Good News, Older People: You Don't Have To Be Gen Y To Keep A Company Fresh

Old people at a computer

Does old media need new minds? 

Bill Taylor, co-founder of Fast Company and author of Practically Radical: Not-So-Crazy Ways to Transform Your Company, Shake Up Your Industry, and Challenge Yourself,  thinks not.  Age isn’t the defining cool factor, he says, it’s creativity.

“To me it’s certainly less about your age, in terms of your actual date of birth. It’s all about, can you see your organisation, and can you see your industry with an entirely new set of eyes,” says Taylor.

Finding that unique business angle and creativity requires something Taylor calls “Vujà dé.”

Vujà dé was coined by comedian George Carlin and is the opposite of Déjà vu. “Déjà vu means going into a situation you’ve never been in before that feels like it was a previous life — like you’ve seen it before,” Taylor explains. Vujà dé means looking at something you’re vastly familiar with in an entirely new light.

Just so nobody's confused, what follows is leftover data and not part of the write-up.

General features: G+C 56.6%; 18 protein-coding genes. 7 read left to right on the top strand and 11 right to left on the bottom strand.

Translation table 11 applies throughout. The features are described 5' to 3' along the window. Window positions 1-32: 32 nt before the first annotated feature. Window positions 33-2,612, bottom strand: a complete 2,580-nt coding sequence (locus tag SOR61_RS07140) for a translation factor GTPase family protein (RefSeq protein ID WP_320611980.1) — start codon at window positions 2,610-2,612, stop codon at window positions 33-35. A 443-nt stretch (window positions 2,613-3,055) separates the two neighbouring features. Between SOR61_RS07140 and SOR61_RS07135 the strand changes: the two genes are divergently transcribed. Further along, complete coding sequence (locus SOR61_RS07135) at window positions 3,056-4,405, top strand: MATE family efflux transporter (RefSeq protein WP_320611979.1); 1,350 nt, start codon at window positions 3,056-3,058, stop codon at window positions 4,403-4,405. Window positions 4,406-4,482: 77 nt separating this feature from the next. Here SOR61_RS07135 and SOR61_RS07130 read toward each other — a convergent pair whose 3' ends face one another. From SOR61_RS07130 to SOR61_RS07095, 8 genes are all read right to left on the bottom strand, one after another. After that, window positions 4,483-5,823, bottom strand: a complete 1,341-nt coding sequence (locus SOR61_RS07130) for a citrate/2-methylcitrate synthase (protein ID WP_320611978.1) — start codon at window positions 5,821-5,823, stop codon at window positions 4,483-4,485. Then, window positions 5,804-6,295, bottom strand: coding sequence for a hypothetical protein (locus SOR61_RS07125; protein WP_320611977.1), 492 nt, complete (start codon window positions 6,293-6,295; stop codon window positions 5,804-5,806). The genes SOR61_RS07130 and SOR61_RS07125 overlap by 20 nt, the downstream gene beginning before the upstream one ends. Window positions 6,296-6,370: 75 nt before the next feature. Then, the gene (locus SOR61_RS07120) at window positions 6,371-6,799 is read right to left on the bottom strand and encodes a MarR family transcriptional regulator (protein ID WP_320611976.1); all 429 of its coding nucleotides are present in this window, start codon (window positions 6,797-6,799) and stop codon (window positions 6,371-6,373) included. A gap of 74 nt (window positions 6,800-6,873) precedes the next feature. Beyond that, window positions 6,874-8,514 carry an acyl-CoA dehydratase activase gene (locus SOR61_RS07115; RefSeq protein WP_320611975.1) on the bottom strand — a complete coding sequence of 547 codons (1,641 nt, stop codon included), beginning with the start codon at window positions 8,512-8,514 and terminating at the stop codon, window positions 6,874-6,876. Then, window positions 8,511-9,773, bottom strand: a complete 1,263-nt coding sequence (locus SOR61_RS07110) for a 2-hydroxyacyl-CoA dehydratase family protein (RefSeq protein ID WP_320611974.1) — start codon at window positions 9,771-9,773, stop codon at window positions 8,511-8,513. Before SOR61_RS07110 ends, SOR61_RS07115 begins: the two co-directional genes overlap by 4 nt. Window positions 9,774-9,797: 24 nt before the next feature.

“Can you look at an industry you’ve been working in for 20 years, or a company you’ve been part of for fifteen years, and somehow look at it as though you’ve never seen it before? Can you use all of your expertise, but a new set of eyes, to develop a really distinctive and disruptive perspective on the way forward?”

This is more of an innate skill.  It can’t really be learned, and it’s not something that comes with age. While companies looking to successfully pivot may need to hire new people who can look at the world this way, that new hire doesn’t have to be someone in their twenties.

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